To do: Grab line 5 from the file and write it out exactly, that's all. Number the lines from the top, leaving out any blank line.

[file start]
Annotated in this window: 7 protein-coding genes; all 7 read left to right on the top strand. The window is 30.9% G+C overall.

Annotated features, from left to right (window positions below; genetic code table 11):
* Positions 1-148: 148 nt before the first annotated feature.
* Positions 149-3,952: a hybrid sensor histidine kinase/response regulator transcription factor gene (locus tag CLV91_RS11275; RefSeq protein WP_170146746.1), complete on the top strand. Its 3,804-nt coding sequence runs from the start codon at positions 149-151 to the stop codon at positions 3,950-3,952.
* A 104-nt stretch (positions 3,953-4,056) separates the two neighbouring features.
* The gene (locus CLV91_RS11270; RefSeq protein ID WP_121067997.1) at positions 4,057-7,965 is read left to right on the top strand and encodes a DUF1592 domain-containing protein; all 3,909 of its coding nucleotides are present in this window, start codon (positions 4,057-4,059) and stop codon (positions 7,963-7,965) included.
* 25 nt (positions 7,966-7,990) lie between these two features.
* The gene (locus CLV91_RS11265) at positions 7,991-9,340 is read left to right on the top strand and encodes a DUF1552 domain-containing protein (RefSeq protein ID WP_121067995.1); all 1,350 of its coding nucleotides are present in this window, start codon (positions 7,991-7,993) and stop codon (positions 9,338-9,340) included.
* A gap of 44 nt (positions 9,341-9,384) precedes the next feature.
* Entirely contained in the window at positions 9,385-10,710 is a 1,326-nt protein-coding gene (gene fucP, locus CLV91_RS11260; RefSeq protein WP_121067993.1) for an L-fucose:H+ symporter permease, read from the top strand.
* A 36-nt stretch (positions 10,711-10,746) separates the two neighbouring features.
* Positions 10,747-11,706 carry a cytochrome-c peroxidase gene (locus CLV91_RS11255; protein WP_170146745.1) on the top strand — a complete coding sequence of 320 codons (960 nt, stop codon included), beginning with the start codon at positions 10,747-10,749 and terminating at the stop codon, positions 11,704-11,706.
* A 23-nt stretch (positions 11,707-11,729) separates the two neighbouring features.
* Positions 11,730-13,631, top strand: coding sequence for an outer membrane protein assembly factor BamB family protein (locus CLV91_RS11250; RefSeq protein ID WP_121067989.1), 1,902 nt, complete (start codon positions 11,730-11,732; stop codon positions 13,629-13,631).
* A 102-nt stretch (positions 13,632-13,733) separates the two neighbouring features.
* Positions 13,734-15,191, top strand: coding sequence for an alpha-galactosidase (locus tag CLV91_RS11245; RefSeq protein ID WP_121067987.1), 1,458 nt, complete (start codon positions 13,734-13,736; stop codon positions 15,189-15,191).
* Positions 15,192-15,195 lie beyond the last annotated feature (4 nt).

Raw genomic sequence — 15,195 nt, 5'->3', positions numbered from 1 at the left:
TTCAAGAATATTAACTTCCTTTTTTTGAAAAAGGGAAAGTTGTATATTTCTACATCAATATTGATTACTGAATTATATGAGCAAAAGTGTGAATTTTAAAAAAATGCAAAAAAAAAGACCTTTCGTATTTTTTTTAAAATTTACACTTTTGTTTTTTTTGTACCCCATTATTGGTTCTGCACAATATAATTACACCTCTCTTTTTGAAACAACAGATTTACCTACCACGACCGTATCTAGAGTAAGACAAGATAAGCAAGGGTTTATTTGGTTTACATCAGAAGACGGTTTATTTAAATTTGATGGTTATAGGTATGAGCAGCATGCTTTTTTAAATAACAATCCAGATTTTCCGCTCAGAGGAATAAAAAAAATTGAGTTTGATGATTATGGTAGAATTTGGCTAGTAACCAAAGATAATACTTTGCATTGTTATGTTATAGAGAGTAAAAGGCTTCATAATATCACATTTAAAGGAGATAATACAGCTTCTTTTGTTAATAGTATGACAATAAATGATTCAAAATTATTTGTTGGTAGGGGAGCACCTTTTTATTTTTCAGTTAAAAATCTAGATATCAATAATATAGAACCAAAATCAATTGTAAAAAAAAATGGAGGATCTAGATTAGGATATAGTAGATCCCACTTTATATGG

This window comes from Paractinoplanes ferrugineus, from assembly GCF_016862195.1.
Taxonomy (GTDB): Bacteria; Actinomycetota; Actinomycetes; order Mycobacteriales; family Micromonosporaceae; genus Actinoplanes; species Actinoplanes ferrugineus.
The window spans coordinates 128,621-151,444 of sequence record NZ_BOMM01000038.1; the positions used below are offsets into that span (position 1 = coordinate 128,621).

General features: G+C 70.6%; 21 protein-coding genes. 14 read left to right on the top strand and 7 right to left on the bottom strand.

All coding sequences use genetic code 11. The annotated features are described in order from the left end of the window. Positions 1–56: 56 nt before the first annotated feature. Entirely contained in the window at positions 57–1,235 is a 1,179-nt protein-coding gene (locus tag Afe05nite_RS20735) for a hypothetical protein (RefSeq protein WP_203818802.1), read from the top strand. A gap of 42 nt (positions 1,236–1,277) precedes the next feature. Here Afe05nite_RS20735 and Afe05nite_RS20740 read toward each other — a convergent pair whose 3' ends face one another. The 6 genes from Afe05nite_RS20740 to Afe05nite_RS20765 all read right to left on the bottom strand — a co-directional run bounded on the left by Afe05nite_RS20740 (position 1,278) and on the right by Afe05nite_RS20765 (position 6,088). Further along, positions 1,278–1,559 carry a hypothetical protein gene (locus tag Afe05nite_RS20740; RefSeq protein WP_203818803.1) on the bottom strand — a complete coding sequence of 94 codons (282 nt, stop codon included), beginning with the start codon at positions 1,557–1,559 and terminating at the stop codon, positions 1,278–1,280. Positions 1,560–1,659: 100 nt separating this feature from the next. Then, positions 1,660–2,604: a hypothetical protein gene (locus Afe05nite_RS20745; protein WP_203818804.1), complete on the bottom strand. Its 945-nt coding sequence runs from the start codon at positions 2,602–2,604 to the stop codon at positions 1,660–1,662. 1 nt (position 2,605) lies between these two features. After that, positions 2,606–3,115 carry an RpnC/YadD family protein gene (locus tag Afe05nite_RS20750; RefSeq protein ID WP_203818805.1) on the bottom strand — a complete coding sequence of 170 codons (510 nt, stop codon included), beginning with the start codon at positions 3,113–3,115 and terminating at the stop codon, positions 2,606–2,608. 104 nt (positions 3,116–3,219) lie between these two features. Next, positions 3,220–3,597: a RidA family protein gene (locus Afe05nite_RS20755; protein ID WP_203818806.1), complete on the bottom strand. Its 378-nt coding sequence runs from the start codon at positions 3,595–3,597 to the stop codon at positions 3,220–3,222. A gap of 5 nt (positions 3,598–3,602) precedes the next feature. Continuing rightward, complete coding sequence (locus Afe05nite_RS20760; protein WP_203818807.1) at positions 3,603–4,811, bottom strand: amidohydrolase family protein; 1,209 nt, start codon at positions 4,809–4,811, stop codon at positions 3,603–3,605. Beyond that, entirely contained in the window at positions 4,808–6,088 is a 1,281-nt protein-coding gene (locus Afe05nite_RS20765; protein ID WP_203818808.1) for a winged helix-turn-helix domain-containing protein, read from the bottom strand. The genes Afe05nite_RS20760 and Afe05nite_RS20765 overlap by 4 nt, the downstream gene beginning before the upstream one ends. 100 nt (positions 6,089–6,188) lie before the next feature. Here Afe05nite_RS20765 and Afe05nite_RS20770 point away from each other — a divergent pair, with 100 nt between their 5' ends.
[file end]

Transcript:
* A 104-nt stretch (positions 3,953-4,056) separates the two neighbouring features.